For years Georgia's HOPE Scholarship program provided full tuition scholarships to high achieving students. State budgetary shortfalls reduced its generosity in 2011. Under the new rules, only students meeting more rigorous merit-based criteria would retain the original scholarship covering full tuition, now called Zell Miller, with other students seeing aid reductions of approximately 15 percent. We exploit the fact that two of the criteria were high school GPA and SAT/ACT score, which students could not manipulate when the change took place. We compare already-enrolled students just above and below these cutoffs, making use of advances in multi-dimensional regression discontinuity, to estimate effects of partial aid loss. We show that, after the changes, aid flowed disproportionately to wealthier students, and find no evidence that the financial aid reduction affected persistence or graduation for these students. The results suggest that high-achieving students, particularly those already in college, may be less price sensitive than their peers.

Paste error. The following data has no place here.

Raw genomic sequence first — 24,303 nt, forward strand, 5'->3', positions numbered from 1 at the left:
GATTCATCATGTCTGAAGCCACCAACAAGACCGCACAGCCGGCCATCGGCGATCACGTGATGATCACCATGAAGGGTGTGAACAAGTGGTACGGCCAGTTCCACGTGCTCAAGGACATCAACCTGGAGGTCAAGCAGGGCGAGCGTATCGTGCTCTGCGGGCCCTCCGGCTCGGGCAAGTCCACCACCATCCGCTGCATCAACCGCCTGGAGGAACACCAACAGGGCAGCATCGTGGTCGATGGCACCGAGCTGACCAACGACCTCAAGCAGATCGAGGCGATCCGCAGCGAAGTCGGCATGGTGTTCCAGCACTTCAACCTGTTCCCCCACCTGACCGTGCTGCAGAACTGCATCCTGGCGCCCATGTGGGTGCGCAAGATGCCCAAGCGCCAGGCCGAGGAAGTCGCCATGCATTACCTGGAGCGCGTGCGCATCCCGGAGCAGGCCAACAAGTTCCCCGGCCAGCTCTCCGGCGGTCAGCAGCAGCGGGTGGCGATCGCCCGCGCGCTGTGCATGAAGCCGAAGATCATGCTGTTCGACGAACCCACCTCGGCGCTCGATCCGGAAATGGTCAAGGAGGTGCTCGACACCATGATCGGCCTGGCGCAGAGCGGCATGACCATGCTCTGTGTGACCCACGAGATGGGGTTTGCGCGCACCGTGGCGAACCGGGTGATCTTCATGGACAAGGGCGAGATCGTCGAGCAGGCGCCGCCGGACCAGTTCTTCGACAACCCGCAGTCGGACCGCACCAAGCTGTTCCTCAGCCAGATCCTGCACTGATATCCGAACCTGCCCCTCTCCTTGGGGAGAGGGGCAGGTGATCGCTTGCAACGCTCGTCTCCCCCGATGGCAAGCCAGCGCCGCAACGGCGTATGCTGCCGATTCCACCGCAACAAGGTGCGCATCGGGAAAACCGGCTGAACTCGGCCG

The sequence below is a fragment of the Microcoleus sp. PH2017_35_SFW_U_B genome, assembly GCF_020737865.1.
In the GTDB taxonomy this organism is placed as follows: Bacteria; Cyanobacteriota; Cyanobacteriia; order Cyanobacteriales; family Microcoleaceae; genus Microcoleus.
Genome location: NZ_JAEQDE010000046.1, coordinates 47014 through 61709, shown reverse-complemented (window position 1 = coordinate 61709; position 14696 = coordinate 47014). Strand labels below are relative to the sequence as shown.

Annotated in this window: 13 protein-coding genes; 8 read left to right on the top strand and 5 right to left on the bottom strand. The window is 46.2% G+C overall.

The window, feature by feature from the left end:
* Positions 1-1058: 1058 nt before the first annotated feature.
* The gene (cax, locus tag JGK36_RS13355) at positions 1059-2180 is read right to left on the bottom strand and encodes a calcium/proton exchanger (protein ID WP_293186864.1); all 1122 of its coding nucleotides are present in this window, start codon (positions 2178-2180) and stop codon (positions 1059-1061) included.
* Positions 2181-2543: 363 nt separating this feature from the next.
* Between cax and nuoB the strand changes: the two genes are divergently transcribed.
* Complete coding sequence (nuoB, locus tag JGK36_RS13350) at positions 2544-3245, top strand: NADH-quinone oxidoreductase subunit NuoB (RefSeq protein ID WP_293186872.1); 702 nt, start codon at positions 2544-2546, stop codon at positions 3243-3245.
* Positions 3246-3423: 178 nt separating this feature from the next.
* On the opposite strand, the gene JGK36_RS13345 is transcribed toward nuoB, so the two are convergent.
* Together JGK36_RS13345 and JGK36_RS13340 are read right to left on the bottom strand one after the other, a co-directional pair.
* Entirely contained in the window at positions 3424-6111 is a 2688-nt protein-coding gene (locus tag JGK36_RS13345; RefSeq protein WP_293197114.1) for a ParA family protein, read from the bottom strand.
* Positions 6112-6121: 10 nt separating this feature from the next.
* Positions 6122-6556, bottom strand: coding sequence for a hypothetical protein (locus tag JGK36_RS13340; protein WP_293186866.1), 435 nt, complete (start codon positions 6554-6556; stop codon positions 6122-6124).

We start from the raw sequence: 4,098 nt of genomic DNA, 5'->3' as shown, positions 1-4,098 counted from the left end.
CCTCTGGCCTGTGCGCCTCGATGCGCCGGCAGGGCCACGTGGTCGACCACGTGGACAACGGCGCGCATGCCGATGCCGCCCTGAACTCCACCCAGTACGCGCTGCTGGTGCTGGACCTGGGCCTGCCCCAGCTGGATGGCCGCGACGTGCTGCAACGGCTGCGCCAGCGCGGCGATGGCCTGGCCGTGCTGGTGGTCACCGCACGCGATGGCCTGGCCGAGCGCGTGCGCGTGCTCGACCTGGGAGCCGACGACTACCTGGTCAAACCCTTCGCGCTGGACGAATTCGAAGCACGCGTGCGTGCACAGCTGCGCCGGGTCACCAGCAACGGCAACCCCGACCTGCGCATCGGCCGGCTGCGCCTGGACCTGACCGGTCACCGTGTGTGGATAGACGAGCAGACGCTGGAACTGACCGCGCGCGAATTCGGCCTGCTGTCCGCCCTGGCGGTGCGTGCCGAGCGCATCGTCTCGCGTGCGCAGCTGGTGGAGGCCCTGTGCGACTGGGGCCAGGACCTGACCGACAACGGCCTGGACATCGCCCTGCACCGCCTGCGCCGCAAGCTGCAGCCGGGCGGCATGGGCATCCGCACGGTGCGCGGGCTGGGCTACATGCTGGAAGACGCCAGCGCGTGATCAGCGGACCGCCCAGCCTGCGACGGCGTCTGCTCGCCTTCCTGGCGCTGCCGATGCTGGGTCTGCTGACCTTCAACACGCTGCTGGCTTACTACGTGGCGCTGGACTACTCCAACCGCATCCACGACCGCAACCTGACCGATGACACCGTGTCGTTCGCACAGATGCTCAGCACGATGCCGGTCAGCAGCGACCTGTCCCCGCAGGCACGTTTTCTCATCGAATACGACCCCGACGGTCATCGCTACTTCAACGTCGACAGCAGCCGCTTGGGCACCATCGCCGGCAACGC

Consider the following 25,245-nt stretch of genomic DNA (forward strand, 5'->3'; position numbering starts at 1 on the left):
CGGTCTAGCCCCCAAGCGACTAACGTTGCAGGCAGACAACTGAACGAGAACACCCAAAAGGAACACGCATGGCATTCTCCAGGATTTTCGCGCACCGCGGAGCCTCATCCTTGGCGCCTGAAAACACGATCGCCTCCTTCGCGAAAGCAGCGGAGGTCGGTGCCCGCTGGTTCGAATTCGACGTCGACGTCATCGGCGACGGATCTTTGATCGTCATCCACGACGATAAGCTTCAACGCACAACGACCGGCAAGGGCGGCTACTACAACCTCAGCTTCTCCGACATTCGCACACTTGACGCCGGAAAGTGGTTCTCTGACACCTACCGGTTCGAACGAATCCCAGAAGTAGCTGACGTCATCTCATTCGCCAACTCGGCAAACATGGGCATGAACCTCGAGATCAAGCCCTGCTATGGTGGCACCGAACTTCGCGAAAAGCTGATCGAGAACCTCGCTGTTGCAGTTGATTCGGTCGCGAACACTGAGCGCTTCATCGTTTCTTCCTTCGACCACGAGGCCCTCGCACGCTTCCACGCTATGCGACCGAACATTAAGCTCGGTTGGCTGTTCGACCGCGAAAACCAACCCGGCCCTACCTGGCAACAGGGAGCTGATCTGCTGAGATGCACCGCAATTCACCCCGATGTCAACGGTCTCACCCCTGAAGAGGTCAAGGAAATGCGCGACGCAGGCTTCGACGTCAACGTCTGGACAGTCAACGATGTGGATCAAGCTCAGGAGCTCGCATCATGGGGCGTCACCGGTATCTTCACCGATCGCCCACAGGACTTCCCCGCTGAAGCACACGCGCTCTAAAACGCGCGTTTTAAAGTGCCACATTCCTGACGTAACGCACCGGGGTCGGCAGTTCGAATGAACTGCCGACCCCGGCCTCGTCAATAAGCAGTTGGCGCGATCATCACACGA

One frequently cited yet understudied channel through which money matters for college students is course availability- colleges may respond to budgetary pressure by reducing course offerings. Open admissions policies, binding class size constraints, and heavy reliance on state funding may make this channel especially salient at community colleges, which enroll 47% of U.S. undergraduates in public colleges and 55% of underrepresented minority students. We use administrative course registration data from a large community college in California to test this mechanism. By exploiting discontinuities in course admissions created by waitlists, we find that students stuck on a waitlist and shut out of a course section were 25% more likely to take zero courses that term relative to a baseline of 10%. Shutouts also increased transfer rates to nearby, but potentially lower quality, two-year colleges. These results document that course availability- even through a relatively small friction- can interrupt and distort community college students’ educational trajectories.